I was on Oahu when Iniki hit. That was terrifying especially given it was a Cat 4 that hit Kauai directly and created the Chicken boom on that island.
Be safe, Boca, let us know how u make out!

jmatias
08-14-2007, 12:02 AM
I read that it is downgraded to a category 2 with heavy rains so there will be no damage most likely.


As of the 5:00 pm advisory Flossie is still a Cat. 3 hurricane. Weather service says they expect Flossie to weaken in 24 hours to Cat. 2 or 1.

But they also never expected it to get higher than a Cat. 1 to begin with.

What we learned from Iniki is to keep a close eye on hurricanes. No one expected Iniki to be a threat and then at the last minute it made a sharp turn north and hit Kauai.

Out here in Hawaii Kai we are ready. We seem to lose power with the slightest wind increase.

Aloha,
Jen

taffy19
08-14-2007, 12:12 AM
We are thinking of you and wish you the best. :)

T. R. Oglodyte
08-14-2007, 06:17 AM
Today's Flossie update for the I here (http://www.tugbbs.com/forums/showpost.php?p=376321&postcount=15).

Twinkstarr
08-14-2007, 09:19 AM
As of the 5:00 pm advisory Flossie is still a Cat. 3 hurricane. Weather service says they expect Flossie to weaken in 24 hours to Cat. 2 or 1.

But they also never expected it to get higher than a Cat. 1 to begin with.

What we learned from Iniki is to keep a close eye on hurricanes. No one expected Iniki to be a threat and then at the last minute it made a sharp turn north and hit Kauai.

Out here in Hawaii Kai we are ready. We seem to lose power with the slightest wind increase.

Aloha,
Jen


I had a friend who was on his honeymoon when Iniki hit, I forget what resort he was at but they did a great job handling situation. It was quite the experience for them as they are natives of North Dakota.

Hey Jen, we have the same problem in NW Ohio with mild thunderstorms. :roll:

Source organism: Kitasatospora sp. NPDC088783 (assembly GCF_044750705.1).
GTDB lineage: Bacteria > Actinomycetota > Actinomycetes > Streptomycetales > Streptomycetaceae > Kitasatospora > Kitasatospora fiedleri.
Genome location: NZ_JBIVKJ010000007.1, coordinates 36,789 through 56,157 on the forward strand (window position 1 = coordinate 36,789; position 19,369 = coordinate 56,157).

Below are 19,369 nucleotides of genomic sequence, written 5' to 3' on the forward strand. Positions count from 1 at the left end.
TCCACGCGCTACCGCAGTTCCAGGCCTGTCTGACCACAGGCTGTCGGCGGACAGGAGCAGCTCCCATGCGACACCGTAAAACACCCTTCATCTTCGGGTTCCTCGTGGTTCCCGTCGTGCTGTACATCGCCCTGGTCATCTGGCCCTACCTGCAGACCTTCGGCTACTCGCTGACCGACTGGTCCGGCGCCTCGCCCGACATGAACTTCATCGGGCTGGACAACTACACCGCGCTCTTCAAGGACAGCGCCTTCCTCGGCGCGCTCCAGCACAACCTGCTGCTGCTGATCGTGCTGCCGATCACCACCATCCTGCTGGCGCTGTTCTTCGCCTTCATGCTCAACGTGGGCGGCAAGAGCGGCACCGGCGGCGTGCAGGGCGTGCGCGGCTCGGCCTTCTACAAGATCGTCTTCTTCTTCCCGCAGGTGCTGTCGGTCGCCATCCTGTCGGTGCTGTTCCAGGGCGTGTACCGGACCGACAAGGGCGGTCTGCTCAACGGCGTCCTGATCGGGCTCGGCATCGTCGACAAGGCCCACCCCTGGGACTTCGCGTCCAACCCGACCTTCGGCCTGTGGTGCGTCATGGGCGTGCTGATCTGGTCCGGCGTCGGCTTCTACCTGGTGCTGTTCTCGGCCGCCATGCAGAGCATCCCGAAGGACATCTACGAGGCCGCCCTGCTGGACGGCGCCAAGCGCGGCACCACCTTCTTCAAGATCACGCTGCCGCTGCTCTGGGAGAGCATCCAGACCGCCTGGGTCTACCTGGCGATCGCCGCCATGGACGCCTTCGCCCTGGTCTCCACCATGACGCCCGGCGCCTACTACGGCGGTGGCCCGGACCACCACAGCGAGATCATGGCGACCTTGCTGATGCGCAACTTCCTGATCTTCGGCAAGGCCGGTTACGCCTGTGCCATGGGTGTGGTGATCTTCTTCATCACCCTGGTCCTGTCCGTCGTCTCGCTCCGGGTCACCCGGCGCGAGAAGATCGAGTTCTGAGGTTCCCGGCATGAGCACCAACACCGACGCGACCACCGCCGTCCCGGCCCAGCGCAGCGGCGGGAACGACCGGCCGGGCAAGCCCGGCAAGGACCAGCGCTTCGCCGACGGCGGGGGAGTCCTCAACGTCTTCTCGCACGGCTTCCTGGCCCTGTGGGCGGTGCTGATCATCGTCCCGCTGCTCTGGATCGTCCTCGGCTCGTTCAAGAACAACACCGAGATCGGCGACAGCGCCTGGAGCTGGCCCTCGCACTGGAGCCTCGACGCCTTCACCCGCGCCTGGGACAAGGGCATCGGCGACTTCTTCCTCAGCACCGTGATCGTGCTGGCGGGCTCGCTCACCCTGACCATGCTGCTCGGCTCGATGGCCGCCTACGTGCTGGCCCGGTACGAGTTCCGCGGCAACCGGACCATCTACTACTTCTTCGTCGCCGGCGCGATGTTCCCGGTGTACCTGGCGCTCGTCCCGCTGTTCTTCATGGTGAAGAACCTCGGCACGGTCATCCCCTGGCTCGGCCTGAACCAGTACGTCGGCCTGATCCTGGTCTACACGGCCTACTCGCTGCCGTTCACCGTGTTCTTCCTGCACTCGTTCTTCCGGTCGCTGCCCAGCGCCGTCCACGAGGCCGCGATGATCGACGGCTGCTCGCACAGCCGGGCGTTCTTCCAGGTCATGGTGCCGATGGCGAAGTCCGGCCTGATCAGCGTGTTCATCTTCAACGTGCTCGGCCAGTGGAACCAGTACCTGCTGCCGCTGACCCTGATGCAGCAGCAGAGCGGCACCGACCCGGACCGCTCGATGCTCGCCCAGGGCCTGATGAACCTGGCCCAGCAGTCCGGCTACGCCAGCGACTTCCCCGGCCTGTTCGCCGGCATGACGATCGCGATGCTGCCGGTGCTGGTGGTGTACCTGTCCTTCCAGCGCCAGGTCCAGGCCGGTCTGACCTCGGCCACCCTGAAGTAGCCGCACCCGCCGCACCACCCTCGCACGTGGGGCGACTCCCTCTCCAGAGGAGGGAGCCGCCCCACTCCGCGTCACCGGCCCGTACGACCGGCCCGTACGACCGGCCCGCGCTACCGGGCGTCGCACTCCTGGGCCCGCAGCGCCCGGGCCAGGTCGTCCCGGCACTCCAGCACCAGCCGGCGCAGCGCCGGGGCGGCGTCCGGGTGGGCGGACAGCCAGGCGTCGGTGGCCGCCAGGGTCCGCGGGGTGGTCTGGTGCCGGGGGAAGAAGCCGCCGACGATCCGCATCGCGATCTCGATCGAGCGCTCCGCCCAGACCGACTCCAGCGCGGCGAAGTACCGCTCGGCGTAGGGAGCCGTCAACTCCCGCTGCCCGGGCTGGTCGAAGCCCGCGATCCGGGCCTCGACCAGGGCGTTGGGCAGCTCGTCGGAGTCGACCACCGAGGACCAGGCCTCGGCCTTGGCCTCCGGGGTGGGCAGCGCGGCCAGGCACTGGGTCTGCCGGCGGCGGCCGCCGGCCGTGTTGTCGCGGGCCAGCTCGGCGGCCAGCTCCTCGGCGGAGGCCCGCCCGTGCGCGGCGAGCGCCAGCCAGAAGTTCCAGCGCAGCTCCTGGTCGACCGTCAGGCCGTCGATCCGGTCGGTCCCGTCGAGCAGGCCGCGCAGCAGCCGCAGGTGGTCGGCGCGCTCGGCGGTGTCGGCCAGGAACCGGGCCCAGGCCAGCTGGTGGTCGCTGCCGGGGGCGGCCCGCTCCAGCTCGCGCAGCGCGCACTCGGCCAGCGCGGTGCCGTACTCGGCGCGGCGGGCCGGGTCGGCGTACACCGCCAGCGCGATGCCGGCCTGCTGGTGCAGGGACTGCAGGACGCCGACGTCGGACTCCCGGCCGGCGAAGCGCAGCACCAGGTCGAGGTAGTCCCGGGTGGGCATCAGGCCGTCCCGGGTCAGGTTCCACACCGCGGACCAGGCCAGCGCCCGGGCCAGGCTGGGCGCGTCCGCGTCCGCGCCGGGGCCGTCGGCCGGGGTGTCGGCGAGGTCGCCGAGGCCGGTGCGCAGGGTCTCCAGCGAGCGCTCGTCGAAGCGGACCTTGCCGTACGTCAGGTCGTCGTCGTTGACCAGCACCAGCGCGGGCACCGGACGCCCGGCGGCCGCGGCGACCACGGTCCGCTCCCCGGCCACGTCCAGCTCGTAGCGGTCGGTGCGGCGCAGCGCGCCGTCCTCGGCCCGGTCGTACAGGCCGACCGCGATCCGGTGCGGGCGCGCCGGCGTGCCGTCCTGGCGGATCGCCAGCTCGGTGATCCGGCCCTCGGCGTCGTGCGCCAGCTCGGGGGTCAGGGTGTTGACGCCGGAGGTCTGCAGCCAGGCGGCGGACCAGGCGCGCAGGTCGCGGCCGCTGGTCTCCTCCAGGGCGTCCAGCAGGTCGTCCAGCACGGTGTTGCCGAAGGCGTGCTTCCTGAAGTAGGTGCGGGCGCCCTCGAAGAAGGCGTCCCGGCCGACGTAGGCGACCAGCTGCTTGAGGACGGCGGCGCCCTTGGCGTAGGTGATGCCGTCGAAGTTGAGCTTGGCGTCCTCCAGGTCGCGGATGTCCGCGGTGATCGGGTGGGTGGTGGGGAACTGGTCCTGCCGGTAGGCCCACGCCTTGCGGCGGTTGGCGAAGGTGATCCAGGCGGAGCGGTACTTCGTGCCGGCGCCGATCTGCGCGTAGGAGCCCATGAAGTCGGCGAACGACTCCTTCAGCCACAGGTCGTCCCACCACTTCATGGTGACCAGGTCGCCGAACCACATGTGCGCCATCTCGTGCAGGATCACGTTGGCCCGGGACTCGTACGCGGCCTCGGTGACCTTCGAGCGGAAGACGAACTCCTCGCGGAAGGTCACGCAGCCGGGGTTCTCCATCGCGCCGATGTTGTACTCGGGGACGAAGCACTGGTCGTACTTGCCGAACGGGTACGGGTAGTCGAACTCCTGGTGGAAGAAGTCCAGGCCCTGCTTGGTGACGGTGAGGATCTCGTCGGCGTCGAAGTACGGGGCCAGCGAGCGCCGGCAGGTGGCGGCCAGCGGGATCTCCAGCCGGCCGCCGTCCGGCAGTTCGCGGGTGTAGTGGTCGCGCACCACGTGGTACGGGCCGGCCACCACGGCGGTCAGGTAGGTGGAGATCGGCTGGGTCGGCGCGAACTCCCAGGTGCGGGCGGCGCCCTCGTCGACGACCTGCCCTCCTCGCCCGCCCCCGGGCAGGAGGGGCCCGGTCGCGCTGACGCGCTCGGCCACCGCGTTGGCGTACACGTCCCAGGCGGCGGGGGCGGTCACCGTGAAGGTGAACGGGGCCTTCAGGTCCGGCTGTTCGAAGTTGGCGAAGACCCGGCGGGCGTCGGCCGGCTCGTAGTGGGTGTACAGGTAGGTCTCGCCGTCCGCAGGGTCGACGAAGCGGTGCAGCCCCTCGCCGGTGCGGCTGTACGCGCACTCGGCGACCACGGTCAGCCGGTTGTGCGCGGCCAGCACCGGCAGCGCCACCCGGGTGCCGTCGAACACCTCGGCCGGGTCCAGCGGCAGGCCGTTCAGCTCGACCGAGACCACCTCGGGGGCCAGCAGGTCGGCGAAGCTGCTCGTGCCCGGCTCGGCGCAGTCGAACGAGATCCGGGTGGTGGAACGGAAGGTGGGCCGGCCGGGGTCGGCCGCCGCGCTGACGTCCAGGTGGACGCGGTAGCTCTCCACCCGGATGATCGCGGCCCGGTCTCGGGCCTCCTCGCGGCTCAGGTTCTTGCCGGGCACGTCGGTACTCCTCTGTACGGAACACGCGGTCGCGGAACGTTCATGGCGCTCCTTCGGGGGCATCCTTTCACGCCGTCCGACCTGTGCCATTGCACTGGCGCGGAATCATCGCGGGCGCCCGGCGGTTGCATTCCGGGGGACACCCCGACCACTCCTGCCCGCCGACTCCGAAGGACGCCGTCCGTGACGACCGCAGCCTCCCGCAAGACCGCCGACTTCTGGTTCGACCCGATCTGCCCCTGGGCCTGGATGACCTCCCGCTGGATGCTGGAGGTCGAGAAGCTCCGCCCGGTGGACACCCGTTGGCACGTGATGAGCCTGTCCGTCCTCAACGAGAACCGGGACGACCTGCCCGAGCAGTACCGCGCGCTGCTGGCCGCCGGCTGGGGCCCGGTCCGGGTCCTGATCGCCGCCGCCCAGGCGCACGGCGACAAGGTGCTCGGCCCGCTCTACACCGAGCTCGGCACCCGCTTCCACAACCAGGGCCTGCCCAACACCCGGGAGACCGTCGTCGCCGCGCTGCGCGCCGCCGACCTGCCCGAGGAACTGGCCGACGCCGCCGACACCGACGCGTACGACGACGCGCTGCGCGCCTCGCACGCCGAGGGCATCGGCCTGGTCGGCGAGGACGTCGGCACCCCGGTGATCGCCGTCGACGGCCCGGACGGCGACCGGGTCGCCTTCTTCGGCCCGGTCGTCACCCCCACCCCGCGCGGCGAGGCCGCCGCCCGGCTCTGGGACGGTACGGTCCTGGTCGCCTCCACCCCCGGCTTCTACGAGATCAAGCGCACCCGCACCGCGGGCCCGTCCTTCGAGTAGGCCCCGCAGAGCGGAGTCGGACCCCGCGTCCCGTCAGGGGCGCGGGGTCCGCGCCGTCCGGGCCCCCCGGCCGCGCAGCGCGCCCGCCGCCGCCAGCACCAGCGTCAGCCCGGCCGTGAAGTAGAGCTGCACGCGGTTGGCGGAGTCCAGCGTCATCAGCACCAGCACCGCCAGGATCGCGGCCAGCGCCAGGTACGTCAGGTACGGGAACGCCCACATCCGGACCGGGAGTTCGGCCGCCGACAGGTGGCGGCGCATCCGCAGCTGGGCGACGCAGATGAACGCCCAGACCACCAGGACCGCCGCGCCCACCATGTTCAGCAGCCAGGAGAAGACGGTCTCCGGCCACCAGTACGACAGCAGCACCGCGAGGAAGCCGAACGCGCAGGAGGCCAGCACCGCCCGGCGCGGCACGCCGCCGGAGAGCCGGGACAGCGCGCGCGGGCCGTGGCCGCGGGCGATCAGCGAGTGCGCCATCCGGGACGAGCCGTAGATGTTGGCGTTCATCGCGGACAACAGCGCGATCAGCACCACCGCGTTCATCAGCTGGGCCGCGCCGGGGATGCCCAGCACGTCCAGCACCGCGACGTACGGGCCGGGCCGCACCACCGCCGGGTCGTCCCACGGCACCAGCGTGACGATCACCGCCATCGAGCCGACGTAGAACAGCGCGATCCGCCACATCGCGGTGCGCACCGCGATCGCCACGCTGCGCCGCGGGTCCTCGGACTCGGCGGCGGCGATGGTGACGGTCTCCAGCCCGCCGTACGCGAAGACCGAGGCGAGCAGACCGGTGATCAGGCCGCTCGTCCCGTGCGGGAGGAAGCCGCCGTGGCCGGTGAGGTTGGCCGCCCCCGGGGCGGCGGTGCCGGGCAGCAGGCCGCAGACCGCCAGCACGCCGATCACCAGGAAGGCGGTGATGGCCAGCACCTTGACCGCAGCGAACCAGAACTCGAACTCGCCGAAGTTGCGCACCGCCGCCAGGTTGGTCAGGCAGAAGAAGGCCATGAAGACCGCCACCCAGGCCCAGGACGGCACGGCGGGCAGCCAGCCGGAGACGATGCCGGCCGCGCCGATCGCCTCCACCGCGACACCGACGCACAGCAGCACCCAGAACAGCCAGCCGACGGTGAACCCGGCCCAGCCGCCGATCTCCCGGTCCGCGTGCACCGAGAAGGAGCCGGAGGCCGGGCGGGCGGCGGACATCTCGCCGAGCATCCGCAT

hope54
08-14-2007, 09:27 AM
Steve, thanks for that update. We are watching this closely since we leave for Maui on Friday to install two stair systems. The completed stairs have been floating over to the islands from Seattle for two weeks now. The shipment is in Honolulu and due to get to Kahului Thursday. Hoping for calm waters - looks like that will happen....

Can't wait for three weeks on Maui. Even though we are working, just to be on island is a treat.

Hope

4ARedOctober
08-14-2007, 02:45 PM
Hurricane Flossie Heads for Hawaii

Aug 14, 12:30 PM (ET)
By JAYMES SONG

My Way News - Hurricane Flossie Heads for Hawaii (http://apnews.myway.com//article/20070814/D8R0TI2O2.html)

HONOLULU (AP) - Hurricane Flossie was downgraded to a Category 2 hurricane Tuesday but stayed on course to brush the Big Island, where schools were closed and residents were urged to stock up on food and water.

As if the storm wasn't enough, an 5.3 magnitude earthquake jolted the Big Island of Hawaii during the night.

The eye of the storm had maximum sustained wind of 110 mph, hurricane specialists noted in downgrading the storm from the earlier Category 3. It was expected to pass less than 100 miles from the islands, lashing the shores with strong wind and up to 15 inches of rain, meteorologists said.

The National Weather Service placed the Big Island under a hurricane watch and a tropical storm warning. A flash flood watch was also issued for the island through Wednesday.


(AP) This image provided by NOAA Sunday Aug. 12, 2007 shows the position of Hurricane Flossie taken at 5...
Full Image


While Flossie stirred up the Pacific, Tropical Storm Dean formed Tuesday in the open Atlantic, but it was nearly 1,500 miles east of the Lesser Antilles in the Caribbean. By late morning, it had top sustained wind of 40 mph, just above the threshold to be a named storm.

Hawaii Gov. Linda Lingle signed an emergency disaster proclamation, which activates the National Guard. Hawaii Island Mayor Harry Kim also declared a state of emergency Monday as a precaution. All public and private schools on the Big Island were closed Tuesday.